It’s no secret that temperature extremes can contribute to high utility bills. Keep up with the current forecast and view Weather SmartStats updated monthly on this page to determine:
- the effect of high, low and average temperatures on your energy usage
- how average monthly wind speeds affected home air infiltration
- how much rain fell in North Texas
- the number of Heating and Cooling Degree Days
For a customized view of how weather affects your monthly energy usage, log in to your CoServ Online account or create one. From there, you can compare your 13-month consumption charts with monthly temperatures. This allows you to easily see how weather affects your energy bill by charting high, average and low temperatures that are displayed just beneath your usage. (See example.)
View larger chart
Find out more about the weather’s effect on your energy usage at the National Weather Service. You’ll find current conditions and extended forecasts.
You can also learn how to save energy no matter how hot or cold it is outside.
What is a "Heating Degree Day" and "Cooling Degree Day"?
A "degree day" is a unit of measurement that records how hot or how cold it has been over a 24-hour period.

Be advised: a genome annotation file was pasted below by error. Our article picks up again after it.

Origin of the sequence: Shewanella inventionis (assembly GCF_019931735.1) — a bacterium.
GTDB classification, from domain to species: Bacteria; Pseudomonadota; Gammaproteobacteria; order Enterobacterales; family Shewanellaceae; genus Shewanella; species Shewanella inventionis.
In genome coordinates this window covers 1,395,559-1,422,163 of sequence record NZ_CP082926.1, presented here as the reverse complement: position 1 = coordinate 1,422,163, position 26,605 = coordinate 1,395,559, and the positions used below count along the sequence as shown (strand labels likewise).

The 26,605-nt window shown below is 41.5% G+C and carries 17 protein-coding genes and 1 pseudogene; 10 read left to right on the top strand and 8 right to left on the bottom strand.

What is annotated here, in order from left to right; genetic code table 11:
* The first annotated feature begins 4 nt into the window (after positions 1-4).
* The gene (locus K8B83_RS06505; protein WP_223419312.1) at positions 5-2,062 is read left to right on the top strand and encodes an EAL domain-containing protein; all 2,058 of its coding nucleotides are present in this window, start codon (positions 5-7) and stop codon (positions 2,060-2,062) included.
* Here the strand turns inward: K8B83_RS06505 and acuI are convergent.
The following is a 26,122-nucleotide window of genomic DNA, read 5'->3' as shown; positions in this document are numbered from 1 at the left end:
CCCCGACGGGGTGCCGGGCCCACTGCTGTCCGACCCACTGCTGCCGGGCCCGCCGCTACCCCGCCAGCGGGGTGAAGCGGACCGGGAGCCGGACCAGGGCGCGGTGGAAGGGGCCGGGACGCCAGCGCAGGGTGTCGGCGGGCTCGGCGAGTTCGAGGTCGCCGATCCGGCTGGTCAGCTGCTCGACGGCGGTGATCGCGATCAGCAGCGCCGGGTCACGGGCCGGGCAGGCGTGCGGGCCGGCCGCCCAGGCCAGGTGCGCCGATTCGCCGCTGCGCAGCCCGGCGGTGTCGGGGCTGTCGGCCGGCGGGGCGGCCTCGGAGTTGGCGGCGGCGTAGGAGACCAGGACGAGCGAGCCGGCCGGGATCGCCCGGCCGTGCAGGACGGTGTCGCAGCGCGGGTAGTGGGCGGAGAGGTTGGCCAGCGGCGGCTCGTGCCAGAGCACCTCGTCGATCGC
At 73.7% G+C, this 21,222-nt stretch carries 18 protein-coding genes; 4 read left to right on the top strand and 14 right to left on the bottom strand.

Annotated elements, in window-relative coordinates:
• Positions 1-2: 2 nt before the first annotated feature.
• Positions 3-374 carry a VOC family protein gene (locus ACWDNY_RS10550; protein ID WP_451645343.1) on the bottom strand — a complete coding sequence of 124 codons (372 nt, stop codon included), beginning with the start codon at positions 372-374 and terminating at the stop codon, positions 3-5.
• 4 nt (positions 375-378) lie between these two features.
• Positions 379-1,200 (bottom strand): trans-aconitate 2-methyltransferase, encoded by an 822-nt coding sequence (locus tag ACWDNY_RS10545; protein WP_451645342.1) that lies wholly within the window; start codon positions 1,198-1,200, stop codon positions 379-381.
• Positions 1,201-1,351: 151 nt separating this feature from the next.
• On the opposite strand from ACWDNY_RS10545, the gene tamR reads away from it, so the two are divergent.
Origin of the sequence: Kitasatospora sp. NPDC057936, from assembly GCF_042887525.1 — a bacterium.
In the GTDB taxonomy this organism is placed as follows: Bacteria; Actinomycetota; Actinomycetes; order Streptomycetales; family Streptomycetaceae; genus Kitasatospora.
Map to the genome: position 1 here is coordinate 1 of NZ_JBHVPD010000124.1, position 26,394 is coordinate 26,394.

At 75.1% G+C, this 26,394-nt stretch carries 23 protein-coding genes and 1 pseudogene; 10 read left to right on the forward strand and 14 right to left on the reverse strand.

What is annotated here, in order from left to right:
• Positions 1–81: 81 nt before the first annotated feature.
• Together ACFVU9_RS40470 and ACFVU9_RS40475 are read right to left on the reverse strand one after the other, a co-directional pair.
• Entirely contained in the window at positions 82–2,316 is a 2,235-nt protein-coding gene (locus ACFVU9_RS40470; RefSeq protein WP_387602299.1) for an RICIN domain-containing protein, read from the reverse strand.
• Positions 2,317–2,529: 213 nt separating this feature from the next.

It also reflects demand for energy to heat or cool houses and businesses. The number of degree-days
applied to any particular day of the week is determined by calculating the mean temperature for the day
and then comparing the mean temperature to a base value of 65 degrees Fahrenheit. (The "mean"
temperature is calculated by adding together the high for the day and the low for the day, and then
dividing the result by 2.) For example, if the mean temperature for the day is 5 degrees higher than
65, then there has been a 5° cooling degree day. On the other hand, if temperatures have been cooler and
the mean temperature is 55 degrees, then there has been a 10° heating degree day (65 minus 55